Embracing Seventeen

Embracing Seventeen.png

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I turned seventeen this past Sunday – on April second, two-thousand seventeen.

 

If you don’t know me personally, you may not have known my age until now.

 

And it’s not as if it’s a secret – I simply decided a while ago that I didn’t want people to judge me or my writing on my age alone, or have to try and explain when I mention school that I’m a college student, even though I’m supposed to be a high school student, and kind of still am for a few more months.

 

(See? Complicated.)

 

But something hit me really hard last week. I was talking to some college friends, and coming to the realization that the average age of the majority of my friends is around twenty years old.

 

And it’s funny – because I joke about it all the time, the fact that I forget that I’m not twenty, myself.

 

But it’s more than just a joke.

 

After spending almost an entire week discussing everything under the sun with a dear friend, a friend that’s my own age, I realized how important it was that I don’t forget that I’m only seventeen.

 

I’ll only ever be seventeen once.

Continue reading “Embracing Seventeen”

Dear Christian Teens: You Were Made for More (+ EXCITING NEWS!)

Dear Christian Teens_ You Were Made for More (+ EXCITING NEWS!)

 

Dear Christian Teens,

 

You were made for more. You were made to do great things. And it all starts right here.

 

I understand what it’s like to be stressed out over school and work and life in general. I understand the pressures we face from all sides – the pressure to be perfect, the pressure to give into temptation, the pressure to be consumed with busyness – it’s rough.

 

But we don’t have to give into the pressure.

 

People are going to tell us (if they haven’t already) that the teen years are all about fun. Partying. Living it up. Chilling out, messing around.

 

And then after we turn eighteen, get shipped off to college, and come out somewhat alive, we’ll be ready for a fantastic life. Get a good job, get engaged, and hopefully find something fulfilling in our lives. Maybe add a little religion to our busyness. Can’t hurt, right?

 

But that’s not the right message in my estimation.

 

Because if the time we turn thirteen until the last day of being nineteen is used to just get by, what will the rest of our lives look like?

 

If we don’t learn how we should live now, how will we know how to live when we’re adults?

 

If we don’t invest in our faith now, how do we expect to be mature Christians later?

 

If we don’t love others now, how do we expect to love our future families?

 

If we don’t practice serving God now, how do we think we’ll be effective in the future?

 

But this shouldn’t be discouraging. No, now is a great time to make the most of our lives.

 

Today I turned sixteen. I’m finally starting to grasp what it means to be a teenager, though not by the standard of the culture.

 

I’m learning what it means to prepare myself for my life instead of just getting away with the bare minimum. And to be honest, it’s a difficult lesson to learn.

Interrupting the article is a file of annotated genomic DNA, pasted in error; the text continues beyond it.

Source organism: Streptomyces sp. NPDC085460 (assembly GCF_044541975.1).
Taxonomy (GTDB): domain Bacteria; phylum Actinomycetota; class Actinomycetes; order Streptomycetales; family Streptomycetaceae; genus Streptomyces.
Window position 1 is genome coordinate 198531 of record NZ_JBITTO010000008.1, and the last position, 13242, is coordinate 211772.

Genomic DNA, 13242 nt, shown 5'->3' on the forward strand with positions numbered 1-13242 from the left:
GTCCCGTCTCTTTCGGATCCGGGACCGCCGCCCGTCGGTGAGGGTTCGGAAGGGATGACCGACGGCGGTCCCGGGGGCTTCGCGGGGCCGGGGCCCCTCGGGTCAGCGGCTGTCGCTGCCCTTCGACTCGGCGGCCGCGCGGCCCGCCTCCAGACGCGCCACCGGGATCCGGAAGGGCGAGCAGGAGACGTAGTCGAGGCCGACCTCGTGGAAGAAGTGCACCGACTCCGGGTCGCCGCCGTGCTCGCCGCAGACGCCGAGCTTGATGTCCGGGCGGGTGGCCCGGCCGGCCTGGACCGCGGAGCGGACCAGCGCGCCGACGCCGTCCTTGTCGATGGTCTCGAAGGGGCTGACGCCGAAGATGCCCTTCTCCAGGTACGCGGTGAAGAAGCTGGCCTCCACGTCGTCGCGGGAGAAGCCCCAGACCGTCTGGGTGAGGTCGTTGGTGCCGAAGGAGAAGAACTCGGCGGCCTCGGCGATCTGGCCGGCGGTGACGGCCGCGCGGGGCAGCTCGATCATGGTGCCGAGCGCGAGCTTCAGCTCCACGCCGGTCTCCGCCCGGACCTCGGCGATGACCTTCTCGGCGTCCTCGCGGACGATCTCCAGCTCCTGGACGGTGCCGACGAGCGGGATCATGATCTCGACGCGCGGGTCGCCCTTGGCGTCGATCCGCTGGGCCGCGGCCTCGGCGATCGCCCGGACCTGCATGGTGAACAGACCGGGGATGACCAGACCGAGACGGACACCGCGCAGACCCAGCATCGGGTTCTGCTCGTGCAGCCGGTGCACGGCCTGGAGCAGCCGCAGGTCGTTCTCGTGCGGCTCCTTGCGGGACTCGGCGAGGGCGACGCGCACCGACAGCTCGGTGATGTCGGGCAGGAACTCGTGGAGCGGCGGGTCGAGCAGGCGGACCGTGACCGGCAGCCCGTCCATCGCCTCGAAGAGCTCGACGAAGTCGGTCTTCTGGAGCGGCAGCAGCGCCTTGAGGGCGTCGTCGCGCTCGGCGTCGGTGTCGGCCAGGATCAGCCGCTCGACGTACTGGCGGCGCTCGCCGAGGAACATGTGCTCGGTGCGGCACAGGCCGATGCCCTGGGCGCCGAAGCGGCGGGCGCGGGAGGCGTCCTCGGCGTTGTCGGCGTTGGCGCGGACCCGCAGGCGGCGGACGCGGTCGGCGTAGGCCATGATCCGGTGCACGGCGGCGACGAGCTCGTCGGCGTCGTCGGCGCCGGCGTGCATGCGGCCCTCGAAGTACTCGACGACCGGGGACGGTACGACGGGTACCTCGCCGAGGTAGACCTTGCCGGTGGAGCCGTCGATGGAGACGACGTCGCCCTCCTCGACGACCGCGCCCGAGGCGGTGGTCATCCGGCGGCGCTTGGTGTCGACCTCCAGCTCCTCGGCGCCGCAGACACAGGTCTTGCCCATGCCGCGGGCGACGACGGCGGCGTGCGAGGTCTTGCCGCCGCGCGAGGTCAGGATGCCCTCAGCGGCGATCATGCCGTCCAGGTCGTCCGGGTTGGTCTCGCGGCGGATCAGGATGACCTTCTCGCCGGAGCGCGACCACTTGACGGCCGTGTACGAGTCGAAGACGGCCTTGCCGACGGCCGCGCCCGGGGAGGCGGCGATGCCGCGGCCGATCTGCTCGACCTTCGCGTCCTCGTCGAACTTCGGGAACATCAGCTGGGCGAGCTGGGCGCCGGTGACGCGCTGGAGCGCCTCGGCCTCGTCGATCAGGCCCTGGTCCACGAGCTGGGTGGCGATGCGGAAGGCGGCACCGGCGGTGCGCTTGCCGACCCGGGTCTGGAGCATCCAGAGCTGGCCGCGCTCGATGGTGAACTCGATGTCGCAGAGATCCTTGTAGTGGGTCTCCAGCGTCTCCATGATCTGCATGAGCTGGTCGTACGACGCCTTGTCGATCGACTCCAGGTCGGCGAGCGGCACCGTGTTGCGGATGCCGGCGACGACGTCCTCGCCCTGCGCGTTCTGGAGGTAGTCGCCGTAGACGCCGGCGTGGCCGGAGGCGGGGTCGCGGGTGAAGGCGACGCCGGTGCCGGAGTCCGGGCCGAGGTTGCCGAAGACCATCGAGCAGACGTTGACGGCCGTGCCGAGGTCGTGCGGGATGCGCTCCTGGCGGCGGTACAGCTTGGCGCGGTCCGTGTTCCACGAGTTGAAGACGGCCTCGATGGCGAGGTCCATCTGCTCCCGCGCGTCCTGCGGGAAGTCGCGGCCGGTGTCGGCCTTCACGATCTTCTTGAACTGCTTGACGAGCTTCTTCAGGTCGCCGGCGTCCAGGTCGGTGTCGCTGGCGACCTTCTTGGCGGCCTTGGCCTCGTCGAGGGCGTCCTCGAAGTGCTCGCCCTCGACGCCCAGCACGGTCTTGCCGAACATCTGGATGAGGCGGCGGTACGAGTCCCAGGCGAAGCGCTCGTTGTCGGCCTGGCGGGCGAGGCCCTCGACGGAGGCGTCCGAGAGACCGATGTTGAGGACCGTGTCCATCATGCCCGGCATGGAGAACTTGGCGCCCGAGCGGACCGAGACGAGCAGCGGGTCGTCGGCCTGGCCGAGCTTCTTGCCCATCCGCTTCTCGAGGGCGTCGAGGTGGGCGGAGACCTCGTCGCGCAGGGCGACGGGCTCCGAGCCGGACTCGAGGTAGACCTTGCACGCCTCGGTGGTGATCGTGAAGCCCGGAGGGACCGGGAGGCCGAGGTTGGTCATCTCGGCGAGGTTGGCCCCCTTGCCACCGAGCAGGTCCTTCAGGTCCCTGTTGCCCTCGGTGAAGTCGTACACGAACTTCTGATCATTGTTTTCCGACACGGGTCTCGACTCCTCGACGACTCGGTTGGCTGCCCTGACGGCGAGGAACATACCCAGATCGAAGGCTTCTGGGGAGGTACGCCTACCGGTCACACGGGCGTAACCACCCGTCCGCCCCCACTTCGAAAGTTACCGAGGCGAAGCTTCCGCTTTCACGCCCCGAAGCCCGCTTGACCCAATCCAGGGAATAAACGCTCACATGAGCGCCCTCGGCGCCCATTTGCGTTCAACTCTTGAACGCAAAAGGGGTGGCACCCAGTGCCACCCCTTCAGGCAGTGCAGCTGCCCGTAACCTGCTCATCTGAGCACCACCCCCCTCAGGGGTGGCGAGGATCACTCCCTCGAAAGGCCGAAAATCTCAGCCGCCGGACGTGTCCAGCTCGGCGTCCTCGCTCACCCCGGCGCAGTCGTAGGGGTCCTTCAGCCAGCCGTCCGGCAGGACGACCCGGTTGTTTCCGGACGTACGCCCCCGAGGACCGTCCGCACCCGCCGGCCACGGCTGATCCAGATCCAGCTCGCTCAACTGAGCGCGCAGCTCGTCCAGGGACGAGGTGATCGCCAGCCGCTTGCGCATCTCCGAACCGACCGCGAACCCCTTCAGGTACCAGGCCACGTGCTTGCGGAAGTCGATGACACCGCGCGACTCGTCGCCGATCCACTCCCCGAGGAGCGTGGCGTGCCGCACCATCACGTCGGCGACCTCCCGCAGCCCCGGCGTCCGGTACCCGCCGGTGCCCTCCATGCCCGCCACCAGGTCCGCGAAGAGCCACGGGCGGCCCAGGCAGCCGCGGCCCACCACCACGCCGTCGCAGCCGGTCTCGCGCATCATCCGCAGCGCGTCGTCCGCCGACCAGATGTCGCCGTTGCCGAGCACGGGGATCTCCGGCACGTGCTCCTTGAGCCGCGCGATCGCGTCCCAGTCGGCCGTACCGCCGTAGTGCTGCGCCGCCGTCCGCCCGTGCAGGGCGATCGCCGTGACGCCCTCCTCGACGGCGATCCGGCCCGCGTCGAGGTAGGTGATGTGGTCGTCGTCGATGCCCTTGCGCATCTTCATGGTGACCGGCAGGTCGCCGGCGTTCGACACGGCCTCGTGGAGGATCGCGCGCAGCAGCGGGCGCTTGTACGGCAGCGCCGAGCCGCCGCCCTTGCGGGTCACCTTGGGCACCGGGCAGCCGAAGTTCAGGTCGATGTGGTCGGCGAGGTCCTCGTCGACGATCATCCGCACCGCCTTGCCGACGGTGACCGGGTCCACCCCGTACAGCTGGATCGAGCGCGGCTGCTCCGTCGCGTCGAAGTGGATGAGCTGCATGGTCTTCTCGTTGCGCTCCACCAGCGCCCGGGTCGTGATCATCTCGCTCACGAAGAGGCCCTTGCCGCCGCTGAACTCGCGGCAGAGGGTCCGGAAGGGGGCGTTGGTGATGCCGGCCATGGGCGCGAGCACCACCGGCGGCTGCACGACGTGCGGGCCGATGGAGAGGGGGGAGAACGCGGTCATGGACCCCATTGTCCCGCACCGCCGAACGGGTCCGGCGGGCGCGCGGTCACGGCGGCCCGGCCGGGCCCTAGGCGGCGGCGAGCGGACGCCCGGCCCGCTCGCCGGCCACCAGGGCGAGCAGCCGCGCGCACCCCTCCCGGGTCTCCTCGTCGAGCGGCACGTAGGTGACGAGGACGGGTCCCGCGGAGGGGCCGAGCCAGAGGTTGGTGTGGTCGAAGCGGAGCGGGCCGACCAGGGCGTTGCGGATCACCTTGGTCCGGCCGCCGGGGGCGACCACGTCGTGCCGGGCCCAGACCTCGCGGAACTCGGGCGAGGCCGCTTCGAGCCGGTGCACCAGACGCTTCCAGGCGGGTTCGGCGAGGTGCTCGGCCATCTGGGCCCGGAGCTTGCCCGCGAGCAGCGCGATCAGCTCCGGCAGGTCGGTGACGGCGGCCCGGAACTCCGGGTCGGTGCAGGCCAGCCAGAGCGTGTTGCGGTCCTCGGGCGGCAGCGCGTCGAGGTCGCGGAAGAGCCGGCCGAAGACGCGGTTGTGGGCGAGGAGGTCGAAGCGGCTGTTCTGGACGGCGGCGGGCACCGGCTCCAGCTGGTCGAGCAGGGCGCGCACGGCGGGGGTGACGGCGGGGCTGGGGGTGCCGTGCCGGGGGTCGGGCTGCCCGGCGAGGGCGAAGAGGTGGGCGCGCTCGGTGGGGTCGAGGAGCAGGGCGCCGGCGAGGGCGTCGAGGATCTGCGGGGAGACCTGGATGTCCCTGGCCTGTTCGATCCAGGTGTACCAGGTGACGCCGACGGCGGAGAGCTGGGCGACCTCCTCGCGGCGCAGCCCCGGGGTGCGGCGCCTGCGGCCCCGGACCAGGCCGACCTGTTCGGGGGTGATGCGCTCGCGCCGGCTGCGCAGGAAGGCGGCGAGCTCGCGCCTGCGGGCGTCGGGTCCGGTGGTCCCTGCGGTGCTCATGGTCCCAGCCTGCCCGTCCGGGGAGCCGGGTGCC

But I’m investing in my faith by studying the Bible regularly. I’m learning how to be discerning. I’m learning how to use my personality to serve God the most effectively. I’m finding the roots of my faith.

 

And you know what? These are some of the most fulfilling things I have ever done.

 

Working hard is scary, I know. It’s easy to watch Netflix all summer instead of getting a job. It’s easy to be lazy (which is different from rest, by the way). It’s easy to disrespect our parents, and it’s easy to think that we always know best.

 

Taking cues from authority figures will truly lead us in the right direction. Learning how to work hard now will help us develop a good work ethic for our adult lives. Knowing why we believe what we believe is so important in having a strong faith.

 

But it doesn’t have to be painful.

 

It doesn’t have to stress us out.

 

No, in our stress from everyday life, we can grow our faith and strengthen our relationship with God. We can find comfort and peace, instead of anxiety. Instead of freaking out over not knowing how to be productive, we can pursue efficiency while there’s less pressure.

 

We can surprise the people around us who expect us to rebel by being kind, loving, and patient.

 

Dear Christian Teens, you really were made for more. More than just scraping by.

 

And instead of being crushed by the pressures, we can live with hope. Hope that we are never alone. Hope that God will always lead us. And hope that this isn’t the end.

 

Oh, guess what! I have exciting news. Gabriela and Nadine persuaded me to participate in Camp NaNoWriMo this month. Which means…I AM WRITING A BOOK!

 

Crazy, right? When you all took my survey, I got lots of people begging me to please write a book. That made me happy, and motivated me to actually pursue writing more than just 700-word blog posts. And I’ve actually gotten most of my book outlined, but here is where you guys come in.